I just spent the last week in Ethiopia and part of what I was doing was presenting some results from an impact evaluation baseline, as well as the final results-in-progress of another impact evaluation. In all, I ended up giving four talks of varying length to people working on these programs, but also to groups of agencies working on similar projects that started after the ones we were analyzing.
While David and I have touched on the importance of sharing results in the past (David talking about sharing with respondents , and me talking a bit about with program implementers ), a bunch of new things popped into my head this week.
First, it’s useful to share some of the baseline analysis. In this case, working with the program team awhile back, we had come up with a set of questions that the baseline could answer that would be useful to them (and which might end up as descriptive papers). I presented some results on one of these analyses to the project team and it was clear that this excited them and helped build their motivation for a solid endline survey. This helps a lot since we will be jointly supervising the baseline survey and the money to pay for it comes out of their budget. I also presented these results to a group of agencies working on a related project; not only were the results of some use in a policy discussion they were having, they also gave me some useful insights into how we might slice the data further.
Speaking of useful feedback, for work on another evaluation, I also shared some analysis that we were pretty confident in, but where we haven’t completed analysis on the complete set of potential outcomes with two other groups. The fact that we are not finished yet turned out to be a good thing – it gave folks a lot of room to comment in. In particular, they helped me understand which other outcome variables would be useful to look at (and why). In addition, there was some good discussion of possible reporting bias – it turns out one of our outcome variables is a targeting variable for another program. In addition, although we had constructed this variable (the value of household livestock) in a very careful way, they pushed me to other ways which may help us uncover the unobserved quality dimension of livestock (e.g. testing for difference mean values per unit in treatment and control) when the discussion led us to the possibility that the treatment may have lead to improved quality rather than quantity. As the discussions progressed, another reason for sharing early results was evident. I could see the shape of the current policy discussion – both in terms of additional, follow-on programs as well as the set of new interventions that could be possibly be tried – and this will help me figure out a more effective way to pitch our policy recommendations.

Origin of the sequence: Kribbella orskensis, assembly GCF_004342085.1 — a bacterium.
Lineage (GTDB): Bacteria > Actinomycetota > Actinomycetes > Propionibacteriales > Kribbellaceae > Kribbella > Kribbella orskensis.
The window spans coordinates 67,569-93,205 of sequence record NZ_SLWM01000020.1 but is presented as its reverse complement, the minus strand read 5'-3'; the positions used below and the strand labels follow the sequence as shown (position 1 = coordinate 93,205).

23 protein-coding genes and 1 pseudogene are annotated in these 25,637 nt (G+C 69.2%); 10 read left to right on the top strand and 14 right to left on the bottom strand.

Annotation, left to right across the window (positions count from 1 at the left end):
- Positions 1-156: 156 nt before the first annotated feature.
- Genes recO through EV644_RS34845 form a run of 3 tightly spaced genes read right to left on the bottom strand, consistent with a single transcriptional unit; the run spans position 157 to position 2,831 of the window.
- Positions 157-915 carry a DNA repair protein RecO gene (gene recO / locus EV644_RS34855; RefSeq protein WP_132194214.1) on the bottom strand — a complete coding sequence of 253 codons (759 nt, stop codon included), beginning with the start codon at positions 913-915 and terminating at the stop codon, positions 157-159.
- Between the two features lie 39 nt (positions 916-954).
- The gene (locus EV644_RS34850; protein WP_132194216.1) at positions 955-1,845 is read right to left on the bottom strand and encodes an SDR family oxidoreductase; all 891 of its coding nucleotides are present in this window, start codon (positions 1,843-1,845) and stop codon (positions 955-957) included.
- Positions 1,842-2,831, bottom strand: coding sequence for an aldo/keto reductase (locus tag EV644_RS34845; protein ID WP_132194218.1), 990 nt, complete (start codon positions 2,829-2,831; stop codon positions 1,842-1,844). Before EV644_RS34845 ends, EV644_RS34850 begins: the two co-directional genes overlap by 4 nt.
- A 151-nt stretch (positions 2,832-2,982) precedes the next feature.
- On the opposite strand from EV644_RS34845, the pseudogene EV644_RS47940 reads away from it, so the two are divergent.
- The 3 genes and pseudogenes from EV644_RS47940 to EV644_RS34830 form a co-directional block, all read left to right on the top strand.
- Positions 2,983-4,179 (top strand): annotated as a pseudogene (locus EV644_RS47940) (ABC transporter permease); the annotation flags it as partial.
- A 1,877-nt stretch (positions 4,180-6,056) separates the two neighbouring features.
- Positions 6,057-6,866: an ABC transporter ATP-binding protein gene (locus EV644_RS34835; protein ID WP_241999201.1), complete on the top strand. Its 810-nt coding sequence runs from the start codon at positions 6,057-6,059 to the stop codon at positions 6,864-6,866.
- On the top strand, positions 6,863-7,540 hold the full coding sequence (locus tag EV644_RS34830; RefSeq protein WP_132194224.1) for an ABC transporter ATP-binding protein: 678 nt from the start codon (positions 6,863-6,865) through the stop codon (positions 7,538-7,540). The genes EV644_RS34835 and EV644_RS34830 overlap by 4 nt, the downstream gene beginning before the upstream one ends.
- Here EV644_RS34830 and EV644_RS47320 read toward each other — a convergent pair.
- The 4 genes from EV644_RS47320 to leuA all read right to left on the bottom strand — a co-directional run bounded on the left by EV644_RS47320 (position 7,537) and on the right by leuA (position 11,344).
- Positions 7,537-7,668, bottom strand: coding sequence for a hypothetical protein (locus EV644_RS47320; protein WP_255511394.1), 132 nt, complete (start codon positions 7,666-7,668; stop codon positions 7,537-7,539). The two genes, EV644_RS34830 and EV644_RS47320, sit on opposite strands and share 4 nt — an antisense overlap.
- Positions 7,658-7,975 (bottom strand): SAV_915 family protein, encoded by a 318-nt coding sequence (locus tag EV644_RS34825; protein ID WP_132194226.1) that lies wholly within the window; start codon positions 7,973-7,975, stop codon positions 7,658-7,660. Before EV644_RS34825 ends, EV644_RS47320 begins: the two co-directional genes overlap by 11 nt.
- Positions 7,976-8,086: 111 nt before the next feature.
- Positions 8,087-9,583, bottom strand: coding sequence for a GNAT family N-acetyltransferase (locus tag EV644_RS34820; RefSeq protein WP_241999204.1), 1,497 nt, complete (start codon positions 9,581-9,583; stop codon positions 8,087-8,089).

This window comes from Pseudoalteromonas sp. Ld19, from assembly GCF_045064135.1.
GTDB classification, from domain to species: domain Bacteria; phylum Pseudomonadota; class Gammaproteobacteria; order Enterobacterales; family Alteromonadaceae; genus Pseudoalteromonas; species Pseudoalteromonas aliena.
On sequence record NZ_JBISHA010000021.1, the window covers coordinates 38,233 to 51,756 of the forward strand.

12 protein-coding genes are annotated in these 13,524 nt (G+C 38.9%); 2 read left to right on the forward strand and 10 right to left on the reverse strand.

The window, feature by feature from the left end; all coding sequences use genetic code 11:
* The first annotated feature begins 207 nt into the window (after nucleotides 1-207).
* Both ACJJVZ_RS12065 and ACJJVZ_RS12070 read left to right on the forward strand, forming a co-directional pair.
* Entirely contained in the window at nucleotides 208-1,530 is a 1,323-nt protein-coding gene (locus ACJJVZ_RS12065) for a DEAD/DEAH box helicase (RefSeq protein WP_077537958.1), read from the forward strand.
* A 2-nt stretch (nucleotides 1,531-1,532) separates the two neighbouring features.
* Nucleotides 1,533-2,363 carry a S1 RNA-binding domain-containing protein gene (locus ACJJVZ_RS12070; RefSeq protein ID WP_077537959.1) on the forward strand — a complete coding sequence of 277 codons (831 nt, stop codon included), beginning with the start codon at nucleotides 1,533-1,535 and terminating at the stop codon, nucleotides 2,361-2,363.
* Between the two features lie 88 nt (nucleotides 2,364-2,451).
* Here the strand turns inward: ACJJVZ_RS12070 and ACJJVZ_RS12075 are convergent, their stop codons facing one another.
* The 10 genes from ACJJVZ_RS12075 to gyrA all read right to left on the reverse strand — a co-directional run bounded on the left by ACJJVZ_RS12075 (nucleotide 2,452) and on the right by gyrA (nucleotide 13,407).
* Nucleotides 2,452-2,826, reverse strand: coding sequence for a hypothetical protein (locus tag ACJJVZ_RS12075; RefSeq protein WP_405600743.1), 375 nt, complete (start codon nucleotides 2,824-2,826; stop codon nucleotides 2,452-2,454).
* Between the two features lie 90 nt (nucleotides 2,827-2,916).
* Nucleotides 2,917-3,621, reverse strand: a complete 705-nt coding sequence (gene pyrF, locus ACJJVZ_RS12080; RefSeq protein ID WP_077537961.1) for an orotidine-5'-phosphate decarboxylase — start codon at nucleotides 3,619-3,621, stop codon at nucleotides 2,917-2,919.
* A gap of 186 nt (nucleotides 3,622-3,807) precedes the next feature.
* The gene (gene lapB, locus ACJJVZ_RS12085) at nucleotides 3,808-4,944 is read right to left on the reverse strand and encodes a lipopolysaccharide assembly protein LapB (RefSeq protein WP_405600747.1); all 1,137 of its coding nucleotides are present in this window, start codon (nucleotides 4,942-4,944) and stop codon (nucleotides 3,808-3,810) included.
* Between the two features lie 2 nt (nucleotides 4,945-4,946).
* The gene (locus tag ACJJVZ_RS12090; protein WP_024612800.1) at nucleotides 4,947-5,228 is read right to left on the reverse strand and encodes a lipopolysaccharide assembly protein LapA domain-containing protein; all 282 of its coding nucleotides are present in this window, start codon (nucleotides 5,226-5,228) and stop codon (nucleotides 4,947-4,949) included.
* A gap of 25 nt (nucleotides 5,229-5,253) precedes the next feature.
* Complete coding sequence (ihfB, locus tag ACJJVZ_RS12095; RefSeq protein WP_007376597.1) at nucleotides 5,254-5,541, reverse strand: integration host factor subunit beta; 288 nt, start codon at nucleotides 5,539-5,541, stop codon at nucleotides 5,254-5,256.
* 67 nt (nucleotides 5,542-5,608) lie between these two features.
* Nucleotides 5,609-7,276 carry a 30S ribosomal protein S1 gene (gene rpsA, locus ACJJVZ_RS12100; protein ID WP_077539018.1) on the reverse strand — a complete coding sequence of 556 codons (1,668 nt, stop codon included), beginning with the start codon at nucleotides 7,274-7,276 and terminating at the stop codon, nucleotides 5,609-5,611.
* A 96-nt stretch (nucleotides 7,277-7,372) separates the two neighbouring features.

In both discussions, but particularly that of the baseline results, I got further insight into how policy and reality differ. We all know that what the programs writes down as what it will implement and what will actually happen are never the same thing (yet another way in which work in economic development differs from medicine). This is why we spend time in the field talking to beneficiaries. And I usually ask multiple people within the program. But somehow, when the data is on the table, it helps to focus the mind. In one case it became clear that what we needed to know was how a specific complementary intervention (something standard for treatment and control) was set up. And there were a number of different viewpoints. That discussion will definitely help inform the endline.
One other thing I did was to go and share some of the analysis with one of the folks who had managed the data collection for one of the surveys. Here again, useful insights were to be had. Not least of which because he’s a curious guy and he had apparently done some careful observation of what was going on when he and the teams were in the field. Indeed, he suggested an alternative theory for one of the results were seeing.
All in all, it was an exciting week – giving a different kind of talk where the underlying methods weren’t a central topic, but the conclusions, interpretations and underlying data were very much front and center. I learned a lot from these discussions. And I also learned one other thing: when you’re giving a presentation, turn skype off. Although…the IMs are good for a laugh.